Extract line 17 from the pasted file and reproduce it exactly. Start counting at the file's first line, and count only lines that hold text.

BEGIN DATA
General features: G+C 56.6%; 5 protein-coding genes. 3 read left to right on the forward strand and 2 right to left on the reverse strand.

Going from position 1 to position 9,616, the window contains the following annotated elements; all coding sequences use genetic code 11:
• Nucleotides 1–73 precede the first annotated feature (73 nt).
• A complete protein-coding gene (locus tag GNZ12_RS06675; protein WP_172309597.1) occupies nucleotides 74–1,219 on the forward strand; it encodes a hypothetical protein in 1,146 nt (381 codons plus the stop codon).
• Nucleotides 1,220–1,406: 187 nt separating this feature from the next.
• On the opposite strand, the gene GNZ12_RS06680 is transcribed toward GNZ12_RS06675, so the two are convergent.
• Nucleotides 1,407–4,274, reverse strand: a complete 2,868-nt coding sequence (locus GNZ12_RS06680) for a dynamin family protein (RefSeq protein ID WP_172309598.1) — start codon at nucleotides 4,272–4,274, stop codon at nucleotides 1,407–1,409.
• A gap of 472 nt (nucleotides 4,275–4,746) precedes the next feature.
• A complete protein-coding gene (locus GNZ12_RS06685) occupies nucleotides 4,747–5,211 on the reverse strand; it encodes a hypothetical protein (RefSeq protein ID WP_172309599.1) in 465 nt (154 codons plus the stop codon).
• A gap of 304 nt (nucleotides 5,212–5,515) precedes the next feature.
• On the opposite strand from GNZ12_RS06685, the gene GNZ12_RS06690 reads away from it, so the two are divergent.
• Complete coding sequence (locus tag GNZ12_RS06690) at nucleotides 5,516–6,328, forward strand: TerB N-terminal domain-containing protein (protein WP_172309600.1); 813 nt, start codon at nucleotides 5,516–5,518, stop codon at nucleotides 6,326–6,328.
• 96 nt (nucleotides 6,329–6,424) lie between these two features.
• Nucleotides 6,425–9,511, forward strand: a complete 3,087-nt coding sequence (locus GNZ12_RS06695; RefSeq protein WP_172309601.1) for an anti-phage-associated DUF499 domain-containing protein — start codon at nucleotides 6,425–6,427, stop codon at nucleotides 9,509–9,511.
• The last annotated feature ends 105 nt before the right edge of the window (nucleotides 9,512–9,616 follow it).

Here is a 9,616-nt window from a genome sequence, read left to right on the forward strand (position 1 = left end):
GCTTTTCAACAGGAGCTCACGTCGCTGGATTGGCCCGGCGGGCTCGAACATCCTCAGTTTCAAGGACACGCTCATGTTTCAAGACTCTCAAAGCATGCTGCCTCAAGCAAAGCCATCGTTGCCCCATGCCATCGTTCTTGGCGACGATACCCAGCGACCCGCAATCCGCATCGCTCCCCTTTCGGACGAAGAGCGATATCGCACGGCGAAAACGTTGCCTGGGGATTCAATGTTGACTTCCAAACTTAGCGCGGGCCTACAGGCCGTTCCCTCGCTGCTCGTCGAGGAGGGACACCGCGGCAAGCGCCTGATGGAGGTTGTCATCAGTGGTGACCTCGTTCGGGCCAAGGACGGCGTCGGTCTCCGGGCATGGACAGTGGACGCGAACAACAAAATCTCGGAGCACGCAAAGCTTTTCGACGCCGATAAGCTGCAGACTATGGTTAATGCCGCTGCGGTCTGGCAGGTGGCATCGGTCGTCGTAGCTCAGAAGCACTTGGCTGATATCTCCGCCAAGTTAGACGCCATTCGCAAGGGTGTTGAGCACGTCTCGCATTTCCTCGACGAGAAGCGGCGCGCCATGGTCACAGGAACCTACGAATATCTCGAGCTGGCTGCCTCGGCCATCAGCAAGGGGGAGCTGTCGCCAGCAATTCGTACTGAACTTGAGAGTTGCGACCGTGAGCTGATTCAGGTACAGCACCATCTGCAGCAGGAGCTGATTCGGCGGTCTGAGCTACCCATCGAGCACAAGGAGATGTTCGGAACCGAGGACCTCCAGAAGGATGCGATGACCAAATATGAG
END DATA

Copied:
GCTTTTCAACAGGAGCTCACGTCGCTGGATTGGCCCGGCGGGCTCGAACATCCTCAGTTTCAAGGACACGCTCATGTTTCAAGACTCTCAAAGCATGCTGCCTCAAGCAAAGCCATCGTTGCCCCATGCCATCGTTCTTGGCGACGATACCCAGCGACCCGCAATCCGCATCGCTCCCCTTTCGGACGAAGAGCGATATCGCACGGCGAAAACGTTGCCTGGGGATTCAATGTTGACTTCCAAACTTAGCGCGGGCCTACAGGCCGTTCCCTCGCTGCTCGTCGAGGAGGGACACCGCGGCAAGCGCCTGATGGAGGTTGTCATCAGTGGTGACCTCGTTCGGGCCAAGGACGGCGTCGGTCTCCGGGCATGGACAGTGGACGCGAACAACAAAATCTCGGAGCACGCAAAGCTTTTCGACGCCGATAAGCTGCAGACTATGGTTAATGCCGCTGCGGTCTGGCAGGTGGCATCGGTCGTCGTAGCTCAGAAGCACTTGGCTGATATCTCCGCCAAGTTAGACGCCATTCGCAAGGGTGTTGAGCACGTCTCGCATTTCCTCGACGAGAAGCGGCGCGCCATGGTCACAGGAACCTACGAATATCTCGAGCTGGCTGCCTCGGCCATCAGCAAGGGGGAGCTGTCGCCAGCAATTCGTACTGAACTTGAGAGTTGCGACCGTGAGCTGATTCAGGTACAGCACCATCTGCAGCAGGAGCTGATTCGGCGGTCTGAGCTACCCATCGAGCACAAGGAGATGTTCGGAACCGAGGACCTCCAGAAGGATGCGATGACCAAATATGAG